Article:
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Oh, and one more thing: They also caught the guy who stole it. When they got my car, it was full of many other stolen goods, which included clothes, makeup, credit cards, social security numbers, etc. He’s currently in custody and I’m awaiting the call to press charges. I gotta say, it was fun playing detective and working with the police, giving them all the information I had on the suspect in order to track him down.

Here’s to one of the most eventful weeks I’ve had in years, and I’m so glad it has a happy ending!

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Representation over Quality in Movies?

This was going to be a Facebook rant, however, I would be breaking my own rule about not reading other people’s posts that are almost like novels, so I moved it to a blog post, instead.
 
I almost never do this. However, it’s concerning a topic that I am the most passionate about, which is film, so I feel like I should add my voice to the conversation.
 
I just heard that Jon Favreau was hired to direct a new Star Wars series. Favreau gave me IRON MAN, my most favorite film of the MCU. He also gave me CHEF, a warmhearted comedy that I dearly love. And, he amazed me with his rendition of the live-action JUNGLE BOOK. So, when I heard this news, me, not necessarily being a Star Wars fanatic, was very happy. I feel like the franchise will be in more than capable hands.
 
Apparently, though, loud voices in social media didn’t feel the same way. I got on Twitter, and the first story I see is how a lot of people are upset that he got the job because he was another “straight white male”.

I’m being dead serious.

Nevermind the fact that Jon Favreau’s quality of work speaks for itself, both in critical reviews and in box office numbers. No, what we’re really concerned about is the fact that he’s a straight white male.

(By the way, I should insert here that I’m a straight white Conservative Christian male, so if that offends you, feel free to stop reading.)

A trend that I’ve been seeing in conversations surrounding the movie business is this idea about representation. Everyone wants their side represented, whether it be race, religion, gender, sexual orientation, etc.

Here’s the thing, though: In regards to film, valuing representation over quality is a bad idea. When you care more about representation over quality storytelling, that’s a sure sign that the quality of movies are heading toward a downward spiral.

This was evident to me with the release of BLACK PANTHER, which I thought was a good movie. It was fun, funny, well-acted, well-directed, and I could appreciate the cultural representation of African culture in the film. However, when wanting to get into discussion about the film with those who value representation over quality filmmaking, I realized that it was a losing battle and it would be best that I bow out of the conversation. It looked like I couldn’t have an honest discussion about the film’s quirks and flaws without being labeled as a racist. And for someone like me who despises racism, that hurts.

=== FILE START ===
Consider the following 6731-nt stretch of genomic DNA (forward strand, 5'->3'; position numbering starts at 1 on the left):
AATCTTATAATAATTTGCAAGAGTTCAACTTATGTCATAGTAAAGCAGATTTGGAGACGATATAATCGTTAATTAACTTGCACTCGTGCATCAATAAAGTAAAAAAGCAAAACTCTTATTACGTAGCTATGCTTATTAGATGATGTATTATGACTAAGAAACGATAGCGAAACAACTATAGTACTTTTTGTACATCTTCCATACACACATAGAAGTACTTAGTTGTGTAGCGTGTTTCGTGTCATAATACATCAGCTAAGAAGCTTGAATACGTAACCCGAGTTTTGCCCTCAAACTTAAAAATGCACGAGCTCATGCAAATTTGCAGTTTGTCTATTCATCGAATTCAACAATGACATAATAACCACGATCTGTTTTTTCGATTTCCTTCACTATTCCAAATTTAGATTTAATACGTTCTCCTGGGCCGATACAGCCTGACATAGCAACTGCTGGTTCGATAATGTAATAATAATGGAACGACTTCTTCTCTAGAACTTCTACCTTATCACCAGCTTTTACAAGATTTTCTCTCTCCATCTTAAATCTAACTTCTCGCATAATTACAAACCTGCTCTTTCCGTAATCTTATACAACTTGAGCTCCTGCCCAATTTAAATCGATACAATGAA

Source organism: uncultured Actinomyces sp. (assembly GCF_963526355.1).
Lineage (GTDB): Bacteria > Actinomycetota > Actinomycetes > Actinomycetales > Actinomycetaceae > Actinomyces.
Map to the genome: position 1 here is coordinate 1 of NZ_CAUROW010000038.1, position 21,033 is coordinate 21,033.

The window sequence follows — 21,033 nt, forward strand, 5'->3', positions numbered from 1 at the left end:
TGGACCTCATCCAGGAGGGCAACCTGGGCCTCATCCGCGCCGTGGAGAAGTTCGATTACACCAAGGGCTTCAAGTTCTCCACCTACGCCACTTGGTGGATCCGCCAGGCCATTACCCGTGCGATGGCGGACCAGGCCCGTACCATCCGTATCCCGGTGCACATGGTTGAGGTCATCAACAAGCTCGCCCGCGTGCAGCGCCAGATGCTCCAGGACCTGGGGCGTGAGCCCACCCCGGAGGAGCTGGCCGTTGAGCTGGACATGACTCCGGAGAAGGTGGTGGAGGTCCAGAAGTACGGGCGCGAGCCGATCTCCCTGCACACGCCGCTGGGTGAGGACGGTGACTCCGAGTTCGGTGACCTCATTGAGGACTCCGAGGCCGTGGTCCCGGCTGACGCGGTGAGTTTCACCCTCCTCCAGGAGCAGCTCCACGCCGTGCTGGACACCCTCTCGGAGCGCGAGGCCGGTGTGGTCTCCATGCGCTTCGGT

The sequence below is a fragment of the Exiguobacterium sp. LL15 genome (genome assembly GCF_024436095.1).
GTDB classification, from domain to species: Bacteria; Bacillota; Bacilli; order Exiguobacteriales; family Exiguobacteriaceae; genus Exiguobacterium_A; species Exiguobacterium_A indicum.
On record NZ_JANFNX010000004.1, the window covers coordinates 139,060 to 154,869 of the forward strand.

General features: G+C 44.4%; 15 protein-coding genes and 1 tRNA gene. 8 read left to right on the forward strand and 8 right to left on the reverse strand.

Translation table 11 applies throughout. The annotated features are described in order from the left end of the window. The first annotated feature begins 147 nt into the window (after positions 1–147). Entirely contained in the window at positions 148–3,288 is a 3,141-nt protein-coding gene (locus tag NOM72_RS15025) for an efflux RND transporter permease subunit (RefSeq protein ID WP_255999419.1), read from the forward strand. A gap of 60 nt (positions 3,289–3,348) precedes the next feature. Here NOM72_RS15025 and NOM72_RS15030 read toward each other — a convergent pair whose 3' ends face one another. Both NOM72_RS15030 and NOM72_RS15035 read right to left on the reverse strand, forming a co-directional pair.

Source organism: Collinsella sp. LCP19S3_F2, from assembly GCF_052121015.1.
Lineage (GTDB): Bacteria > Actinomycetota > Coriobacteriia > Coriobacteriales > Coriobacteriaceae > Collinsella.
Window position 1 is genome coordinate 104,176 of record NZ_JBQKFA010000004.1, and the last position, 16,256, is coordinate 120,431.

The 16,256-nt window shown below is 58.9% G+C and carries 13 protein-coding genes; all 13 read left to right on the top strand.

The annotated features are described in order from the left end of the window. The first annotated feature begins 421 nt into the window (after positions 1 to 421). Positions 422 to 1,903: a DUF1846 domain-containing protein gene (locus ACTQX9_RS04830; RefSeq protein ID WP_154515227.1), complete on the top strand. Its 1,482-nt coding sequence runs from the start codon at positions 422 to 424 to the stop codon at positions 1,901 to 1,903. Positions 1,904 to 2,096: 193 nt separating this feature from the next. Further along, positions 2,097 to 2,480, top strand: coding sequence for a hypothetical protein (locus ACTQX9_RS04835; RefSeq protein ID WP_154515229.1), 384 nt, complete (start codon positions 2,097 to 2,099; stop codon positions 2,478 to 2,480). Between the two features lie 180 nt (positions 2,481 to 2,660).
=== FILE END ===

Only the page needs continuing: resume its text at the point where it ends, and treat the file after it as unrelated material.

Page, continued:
Now, I’m not Ryan Coogler, the director of BLACK PANTHER, so I can’t speak for him. However, I would make the case that, if he and I ever got into an honest conversation, I’d venture to think that I don’t believe Coogler would want to be recognized simply for him being a black filmmaker. He doesn’t seem like that kind of guy. I think he would want to be recognized as someone who tells quality stories. And he does. Seriously, have you seen CREED? Good lord, that movie was fantastic.

The same case can be made with women writers and directors in Hollywood. Patty Jenkins with the awesome WONDER WOMAN, and Ava DuVernay with the incredibly moving SELMA, for example. I don’t think they would say that they were able to get the job of directing these quality movies because they are women. I think they would say that they had a specific vision they felt would resonate with the audience, and that they believed they were capable of pulling it off. And that vision, in the hands of anyone else, wouldn’t have the same effect.

And these women weren’t just handed the director’s chair. They paid their dues and then some, and had quality work beforehand that spoke to the studio executives and made them believe in their vision. If you don’t believe me, look up the “Miscellaneous Crew” section in Ava DuVernay’s IMDB page. There’s a good example of someone who kept on working hard, more than likely having to deal with tons of rejection along the way, and got their chance.

Or, how about John August, the screenwriter of films like TITAN A.E., BIG FISH, and FRANKENWEENIE. August has been in the movie business since the late 90s with writing his first film, GO, and has kept working steadily ever since. He’s also a member of the LGBTQ community. Again, I’m not sure he would say that his sexual orientation mattered in getting work, but it was the fact that he knows how to write good quality stories that resonate with the audience. In fact, he was a guest on a recent episode of the ID10T Podcast with Chris Hardwick where he mentioned that he is often brought on jobs that aren’t exactly the warmest atmospheres because he’s good at making people feel comfortable on set and can work with difficult people to get the job done. I don’t see how sexual orientation has anything to do with it. I see it as here’s someone who has put in work and has proven that he can do a job and do it very well, and that’s why he is trusted with certain projects. By the way, if you haven’t already, I would recommend checking out his podcast, “Launch”, especially if you’re an aspiring author, or indie author looking to the traditional publishing route. He details his journey in writing a novel and going through traditional publishing, and it’s really fascinating!

Now, listen. I think it’s important to hear what I’m not saying. I’m not saying that Hollywood doesn’t have its issues. Clearly, this year has uncovered a lot of them. Sometimes, people are put in positions of power where they have no clue what they’re doing, and some really talented voices are more than likely passed up because of that. There’s a really funny story about the making of one of my favorite movies, BACK TO THE FUTURE, where the head of Universal Pictures didn’t like the title and tried to get them to change it to “Spaceman from Pluto” because, according to him, no one would see a movie with the word “Future” in the title. Steven Spielberg sent a memo back to him, basically saying “Thanks for the joke”.